Dear Contributors to Rolling Stone’s List, “The 250 Greatest Guitarists of All Time:”
On Oct. 13, your magazine published “The 250 Greatest Guitarists of All Time.” When I saw that a new list was released, I was thrilled; although you had already made a less extensive list, I completely disagreed with it. The new list claimed to be more diverse in the array of artists that were considered and attempted to take a closer look at more contemporary guitarists. I was sure this new list was the result of contributors like you recognizing your mistakes and finally deciding to fix it, but I seem to have been deeply mistaken.
Somehow, you managed to make the list even worse. Listen, I am a Rolling Stone fan, which made it especially hard for me to wrap my head around the fact that music experts such as yourself — whom I look up to — managed to drop the ball so severely. Not only did I find the exclusion of certain guitarists from the list to be preposterous, but many artists’ spots on the list were almost offensive.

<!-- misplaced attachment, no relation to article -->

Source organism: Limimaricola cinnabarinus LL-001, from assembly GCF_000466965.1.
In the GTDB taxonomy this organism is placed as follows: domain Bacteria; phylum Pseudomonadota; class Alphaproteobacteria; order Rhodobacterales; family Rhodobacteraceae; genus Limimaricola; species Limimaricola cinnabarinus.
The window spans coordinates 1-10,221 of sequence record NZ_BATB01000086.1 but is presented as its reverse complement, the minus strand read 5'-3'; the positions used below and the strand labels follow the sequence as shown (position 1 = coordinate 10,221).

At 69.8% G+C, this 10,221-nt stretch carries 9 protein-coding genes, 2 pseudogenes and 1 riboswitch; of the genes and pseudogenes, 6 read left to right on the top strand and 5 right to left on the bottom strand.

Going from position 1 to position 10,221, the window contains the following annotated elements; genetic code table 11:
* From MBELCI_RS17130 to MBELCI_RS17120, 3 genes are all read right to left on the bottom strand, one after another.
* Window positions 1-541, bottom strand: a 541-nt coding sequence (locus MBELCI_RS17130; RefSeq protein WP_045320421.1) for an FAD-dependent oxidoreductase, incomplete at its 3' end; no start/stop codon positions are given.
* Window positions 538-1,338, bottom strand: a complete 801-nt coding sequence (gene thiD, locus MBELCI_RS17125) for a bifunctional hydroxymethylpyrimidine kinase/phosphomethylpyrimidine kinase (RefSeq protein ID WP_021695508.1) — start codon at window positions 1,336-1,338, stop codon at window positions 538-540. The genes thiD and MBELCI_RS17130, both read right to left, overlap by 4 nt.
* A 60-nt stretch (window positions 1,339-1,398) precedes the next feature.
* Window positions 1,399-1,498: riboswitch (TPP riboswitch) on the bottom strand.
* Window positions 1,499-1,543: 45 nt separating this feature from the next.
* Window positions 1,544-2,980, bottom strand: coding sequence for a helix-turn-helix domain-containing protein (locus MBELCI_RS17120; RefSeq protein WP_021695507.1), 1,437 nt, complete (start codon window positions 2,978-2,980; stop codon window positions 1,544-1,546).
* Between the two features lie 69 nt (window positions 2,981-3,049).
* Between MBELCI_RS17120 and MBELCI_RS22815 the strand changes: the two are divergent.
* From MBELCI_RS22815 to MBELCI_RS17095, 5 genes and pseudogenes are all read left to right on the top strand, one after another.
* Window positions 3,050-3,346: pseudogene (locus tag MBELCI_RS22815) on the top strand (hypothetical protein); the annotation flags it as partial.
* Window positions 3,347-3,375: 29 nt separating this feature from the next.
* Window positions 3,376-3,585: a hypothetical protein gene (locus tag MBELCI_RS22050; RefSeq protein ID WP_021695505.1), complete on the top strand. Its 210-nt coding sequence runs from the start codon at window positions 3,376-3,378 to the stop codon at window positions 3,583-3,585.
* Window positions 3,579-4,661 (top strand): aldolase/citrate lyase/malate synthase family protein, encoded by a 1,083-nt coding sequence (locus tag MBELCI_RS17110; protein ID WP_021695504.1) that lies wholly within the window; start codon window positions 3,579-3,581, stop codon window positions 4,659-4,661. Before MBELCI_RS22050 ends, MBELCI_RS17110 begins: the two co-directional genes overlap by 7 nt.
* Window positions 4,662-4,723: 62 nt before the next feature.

First, it is important to acknowledge the artists that were neglected by the list. For a list that was supposedly meant to include more contemporary artists than it had previously, it is absolutely ludicrous to me that you did not include Steve Lacy or Towa Bird. Steve Lacy is hands-down one of the greatest guitarists of this generation. Not only did he prove how talented he is in his EP Steve Lacy’s Demo, especially given the fact that its production was limited since it was recorded on his phone, but he continued to prove his guitar skills time and time again with Apollo XXI and Gemini Rights, along with his other releases. Towa Bird is a newer artist who largely gained her audience via social media, where she beautifully covered songs like “Me and Your Mama” by Childish Gambino and “Beggin’” by Måneskin. However, the extent of her abilities was illustrated best by her original songs, like “Wild Heart” and “Boomerang”. Another glaring omission was Omar Apollo, whose talent as a guitarist is what gives his music its characteristic sound, notably on tracks like “Killing Me” and “Want U Around”.